Tag: NATO

Russia and NATO Meet: Time for Allies to Call off Mini-Cold War with Moscow

The NATO-Russia Council met in Brussels for the first time in nearly two years. “We are not afraid of dialogue,” announced alliance Secretary-General Jens Stoltenberg. Alas, he explained: “it was reconfirmed that we disagree on the facts, on the narrative and the responsibilities in and around Ukraine.”

Of course, this should surprise no one. After all, Russia is in a mini-Cold War with the U.S. and Europe over Ukraine.

Only reassessing everyone’s respective national interests will change the existing relationship. Should the West maintain permanent confrontation with Russia over Ukraine?

None of the allies has made a security commitment to Kiev. Indeed, few if any of the 28 NATO members are willing to go to war with Russia over its neighbor.

Should the U.S. and Europe treat Kiev as if it was a member of NATO? There’s a reason the alliance has a membership process. One criterion is not to induct countries with a casus belli or two trailing behind.

More fundamentally, inclusion only makes sense if it makes the existing allies more secure. No one seemed to consider this issue during the madcap alliance expansion after the Cold War because the organization was treated as an international gentleman’s club.

Russia Won’t Attack the Baltic States

When the Cold War closed many people believed that history had ended. Europe was certain to be free and undivided.

Alas, it hasn’t worked out that way. But no worries. At least NATO officials are happy. Following Russian intervention in Georgia and Ukraine the alliance rediscovered a sense of purpose through its old enemy, Moscow.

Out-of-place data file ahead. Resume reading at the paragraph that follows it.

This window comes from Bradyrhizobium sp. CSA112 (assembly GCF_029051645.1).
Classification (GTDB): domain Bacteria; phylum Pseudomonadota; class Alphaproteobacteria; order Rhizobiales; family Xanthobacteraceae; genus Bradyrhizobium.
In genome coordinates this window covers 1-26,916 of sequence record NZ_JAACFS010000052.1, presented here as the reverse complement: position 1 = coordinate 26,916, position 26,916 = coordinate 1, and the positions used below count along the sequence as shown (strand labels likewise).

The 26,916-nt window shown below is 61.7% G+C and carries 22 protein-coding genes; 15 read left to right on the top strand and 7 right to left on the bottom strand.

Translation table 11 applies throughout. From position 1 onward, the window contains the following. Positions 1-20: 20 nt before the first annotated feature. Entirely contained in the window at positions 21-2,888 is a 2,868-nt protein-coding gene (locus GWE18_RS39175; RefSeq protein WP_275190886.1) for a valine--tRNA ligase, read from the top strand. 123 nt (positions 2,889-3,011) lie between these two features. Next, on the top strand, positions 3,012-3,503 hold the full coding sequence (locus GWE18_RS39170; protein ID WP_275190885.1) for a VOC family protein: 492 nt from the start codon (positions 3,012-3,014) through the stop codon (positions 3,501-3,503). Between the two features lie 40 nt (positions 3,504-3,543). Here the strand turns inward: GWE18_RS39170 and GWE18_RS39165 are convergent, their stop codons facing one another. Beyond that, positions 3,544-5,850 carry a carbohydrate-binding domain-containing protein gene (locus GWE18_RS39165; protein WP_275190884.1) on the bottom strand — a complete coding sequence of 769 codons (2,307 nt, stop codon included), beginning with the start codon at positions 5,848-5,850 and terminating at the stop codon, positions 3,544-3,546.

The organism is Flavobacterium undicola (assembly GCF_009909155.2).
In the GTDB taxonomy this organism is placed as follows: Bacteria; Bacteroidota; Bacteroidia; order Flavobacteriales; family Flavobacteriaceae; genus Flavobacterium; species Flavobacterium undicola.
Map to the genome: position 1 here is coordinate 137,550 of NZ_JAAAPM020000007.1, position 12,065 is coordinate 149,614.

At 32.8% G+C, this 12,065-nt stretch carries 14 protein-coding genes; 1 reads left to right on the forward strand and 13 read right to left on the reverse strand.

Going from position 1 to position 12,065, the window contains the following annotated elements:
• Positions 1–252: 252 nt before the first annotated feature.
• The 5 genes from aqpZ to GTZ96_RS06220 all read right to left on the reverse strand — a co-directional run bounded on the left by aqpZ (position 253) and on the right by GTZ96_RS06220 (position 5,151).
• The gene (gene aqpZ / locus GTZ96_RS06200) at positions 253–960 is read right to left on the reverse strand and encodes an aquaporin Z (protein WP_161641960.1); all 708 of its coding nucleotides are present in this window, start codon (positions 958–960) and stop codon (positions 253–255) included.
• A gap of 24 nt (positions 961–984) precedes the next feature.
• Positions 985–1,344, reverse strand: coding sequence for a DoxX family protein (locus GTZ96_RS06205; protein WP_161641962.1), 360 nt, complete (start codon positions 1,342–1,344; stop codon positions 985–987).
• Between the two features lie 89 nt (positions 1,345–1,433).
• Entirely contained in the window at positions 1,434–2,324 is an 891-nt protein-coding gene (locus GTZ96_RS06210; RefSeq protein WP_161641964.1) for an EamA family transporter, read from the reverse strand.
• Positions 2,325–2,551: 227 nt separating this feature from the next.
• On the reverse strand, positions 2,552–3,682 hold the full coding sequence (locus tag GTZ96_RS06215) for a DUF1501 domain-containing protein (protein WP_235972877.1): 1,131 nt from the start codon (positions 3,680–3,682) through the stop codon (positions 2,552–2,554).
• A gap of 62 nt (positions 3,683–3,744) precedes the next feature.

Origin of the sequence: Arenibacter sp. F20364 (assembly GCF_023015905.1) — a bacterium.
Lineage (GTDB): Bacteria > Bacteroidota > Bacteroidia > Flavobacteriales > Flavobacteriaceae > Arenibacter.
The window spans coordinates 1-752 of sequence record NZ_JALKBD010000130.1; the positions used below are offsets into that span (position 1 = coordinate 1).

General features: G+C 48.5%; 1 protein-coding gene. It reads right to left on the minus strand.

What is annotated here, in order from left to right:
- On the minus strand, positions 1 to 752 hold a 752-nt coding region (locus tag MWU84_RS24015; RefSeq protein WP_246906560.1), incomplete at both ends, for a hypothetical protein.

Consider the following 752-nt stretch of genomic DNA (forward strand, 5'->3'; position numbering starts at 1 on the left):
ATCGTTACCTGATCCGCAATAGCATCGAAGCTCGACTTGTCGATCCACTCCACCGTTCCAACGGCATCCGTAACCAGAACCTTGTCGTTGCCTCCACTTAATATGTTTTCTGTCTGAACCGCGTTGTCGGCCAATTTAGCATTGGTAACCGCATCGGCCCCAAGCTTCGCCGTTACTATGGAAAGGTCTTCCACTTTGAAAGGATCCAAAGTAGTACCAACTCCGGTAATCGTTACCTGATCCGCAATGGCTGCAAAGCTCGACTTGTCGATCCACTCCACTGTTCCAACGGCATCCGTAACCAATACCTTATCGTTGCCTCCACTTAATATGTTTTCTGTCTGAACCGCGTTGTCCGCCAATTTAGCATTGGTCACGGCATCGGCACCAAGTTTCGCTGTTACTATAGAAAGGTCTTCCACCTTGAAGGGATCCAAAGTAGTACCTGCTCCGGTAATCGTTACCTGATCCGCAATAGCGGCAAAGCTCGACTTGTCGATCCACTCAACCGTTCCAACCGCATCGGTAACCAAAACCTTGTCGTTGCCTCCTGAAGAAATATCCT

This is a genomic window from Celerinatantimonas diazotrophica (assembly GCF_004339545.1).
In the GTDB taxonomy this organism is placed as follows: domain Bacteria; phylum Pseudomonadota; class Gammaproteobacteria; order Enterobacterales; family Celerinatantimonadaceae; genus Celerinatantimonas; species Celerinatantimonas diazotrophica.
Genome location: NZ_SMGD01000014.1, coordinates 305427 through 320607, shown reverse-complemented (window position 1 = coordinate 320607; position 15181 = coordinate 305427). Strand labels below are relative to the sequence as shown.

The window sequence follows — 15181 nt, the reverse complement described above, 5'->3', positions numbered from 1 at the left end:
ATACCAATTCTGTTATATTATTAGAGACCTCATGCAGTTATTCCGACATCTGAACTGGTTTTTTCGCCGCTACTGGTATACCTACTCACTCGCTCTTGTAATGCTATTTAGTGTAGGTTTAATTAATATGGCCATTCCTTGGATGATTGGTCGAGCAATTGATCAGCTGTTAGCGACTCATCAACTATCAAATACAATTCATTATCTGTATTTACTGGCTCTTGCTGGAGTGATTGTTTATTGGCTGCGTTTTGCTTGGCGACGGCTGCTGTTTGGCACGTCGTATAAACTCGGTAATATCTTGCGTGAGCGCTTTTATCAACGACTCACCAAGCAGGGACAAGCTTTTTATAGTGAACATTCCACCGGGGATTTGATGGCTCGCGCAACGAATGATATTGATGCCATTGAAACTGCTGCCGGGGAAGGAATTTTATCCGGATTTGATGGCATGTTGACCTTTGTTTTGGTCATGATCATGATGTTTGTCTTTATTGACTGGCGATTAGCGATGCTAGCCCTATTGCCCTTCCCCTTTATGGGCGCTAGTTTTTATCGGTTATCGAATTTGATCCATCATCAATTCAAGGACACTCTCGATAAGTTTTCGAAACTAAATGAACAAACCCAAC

The Obama administration just announced a multi-billion dollar program to bolster U.S. forces in Eastern Europe. Now a Rand Corporation report warns that Russia could easily overrun the three Baltic members of NATO is raising additional alarm.

Said David A. Shlapak and Michael W. Johnson: the “unambiguous” result of a series of war games was that “As currently postured, NATO cannot successfully defend the territory of its most exposed members.” The Rand researchers recommended a substantial allied military presence to deter Moscow.

Shalapak and Johnson dismissed the cost, estimated at around $2.7 billion annually, but more commitments require more force structure, and that burden almost certainly would fall upon America rather than the Europeans. Just like the administration’s new initiative for Eastern Europe involving a single brigade.

Their conclusion illustrates the folly years ago of treating NATO as a social club and inducting new members which were irrelevant to the continent’s security and possessed minimal military capabilities. Now the alliance realizes that it is obligated to war against nuclear-armed Russia on behalf of essentially indefensible countries.

Equally striking is how NATO membership has discouraged the Baltic nations from doing much for their own defense. Last year Latvia and Lithuania devoted 1.06 percent and 1.14 percent, respectively, of GDP to the military. Estonia was 2.04 percent—the first time Tallinn met the official NATO standard.

Yet the surging fear over Russian adventurism is misplaced. Vladimir Putin’s behavior is bad, but poses little threat to America, “old” Europe, or even most of Russia’s neighbors.

He has taken Moscow back to the Russian Empire, not the Soviet Union. His government demands respect for its status, protection of Russia’s borders, and consideration of its interests.